THE Grill Day is a celebration of the orthodox tradition in which large quantities of meat are consumed.

The reason it is held on Thursday is that the Orthodox Church considers them important Wednesday and Friday fasts. Thus, the intermediate day was chosen.

The week before Chiknopempti (first) is called Pronunciationthe week of Chiknopempti (second) is called Creatine and the week following Chiknopempti (Tuesday) is called her Cheese eater. After these weeks, the Great Lentthat is, the fast before Easter.

Friday is the day of his second week Triodiou, where people prepare for the great fast of Lent. With this custom, each family is given the opportunity to consume whatever meat they have left before the beginning of the great fast, so that they can slowly enter the climate of “non-meat eating”.

The word Chiknopempti comes from the word “chikna” (the smell of roasting meat) and from the word “Thursday”.

It has been established to dominate the Red color whether that’s the meat, or the wine, or… both! So Chiknopempti reminds of Easter and the joy of the Resurrection.

What are we celebrating

The origin of this strange custom is lost in the depths of time. However, it seems to be associated with the Bacchic festivals of the ancient Greeks and Romans. They considered feasting and feasting as a rite for the good euphoria of the earth in spring.

Also, the Grill Day is, essentially, the beginning of the events for the Carnivalsince next week they follow the Carnival and the Green Monday.


Tsiknopepti customs throughout Greece

  • In Corfu the so-called “Corfiat Petegoletsia” are held. The word Gossip means gossip. It takes place on the evening of Tsiknopepti, in the Piazza near the “Kukounara” location of Corfu.
  • In Patra, we have the custom of Giannoula of Koulouros. Giannoula, according to tradition, believes that Admiral Wilson is coming to marry her and waits for him like a madwoman in the harbor in vain. Thus, on Tsiknopepti the Patrinos dress someone as a bride, or put a bride effigy in the harbor and have fun around it.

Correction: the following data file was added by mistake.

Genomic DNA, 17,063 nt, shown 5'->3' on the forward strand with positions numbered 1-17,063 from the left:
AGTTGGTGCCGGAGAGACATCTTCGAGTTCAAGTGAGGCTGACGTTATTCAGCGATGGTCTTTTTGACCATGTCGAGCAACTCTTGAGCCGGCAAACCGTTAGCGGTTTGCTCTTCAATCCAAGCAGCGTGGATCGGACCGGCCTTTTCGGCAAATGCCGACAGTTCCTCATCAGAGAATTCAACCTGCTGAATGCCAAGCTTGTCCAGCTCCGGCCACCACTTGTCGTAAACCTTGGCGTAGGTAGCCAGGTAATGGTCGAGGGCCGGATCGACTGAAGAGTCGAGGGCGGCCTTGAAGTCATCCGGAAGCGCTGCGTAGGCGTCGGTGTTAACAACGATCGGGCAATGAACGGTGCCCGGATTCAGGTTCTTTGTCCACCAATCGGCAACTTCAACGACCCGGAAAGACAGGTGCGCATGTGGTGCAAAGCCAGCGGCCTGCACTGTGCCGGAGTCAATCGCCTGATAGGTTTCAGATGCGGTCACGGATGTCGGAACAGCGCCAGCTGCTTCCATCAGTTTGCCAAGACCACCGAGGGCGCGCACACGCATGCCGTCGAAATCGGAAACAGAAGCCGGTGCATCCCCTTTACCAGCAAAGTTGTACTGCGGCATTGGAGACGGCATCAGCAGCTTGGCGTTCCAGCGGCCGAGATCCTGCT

• In Serres they light big fires in the alans and after roasting the meat, jump over them.
  • In Komotini, housewives almost burn a hen, for the family to eat on Shrove Sunday. Tradition also states that on Chiknopemptis engaged couples must exchange edible gifts. The man must send the “kurko”, i.e. a hen, and the woman baklava and a stuffed hen.
  • In Thebesthe “Vlach wedding” begins, which begins with the courtship of two young people, continues with the wedding and ends on Clean Monday with the procession of the bride’s dowries and the feast of the sympathizers.
  • In Ioon the evening of Tsiknopepti masquerades girded with sheep bells cross the Chora and visit houses and shops.
  • In Porosthe tradition forces the young people to steal a… spaghetti, which they will put under their pillow to see who they will marry.
  • Throughout the Peloponnese they slaughter pigs from which they make a variety of other foods, including curds, crackers, sausages, gournaloife and pickles.
  • In Skopelosthe residents make an appointment in Pefkos, to continue the feast and drinking all together.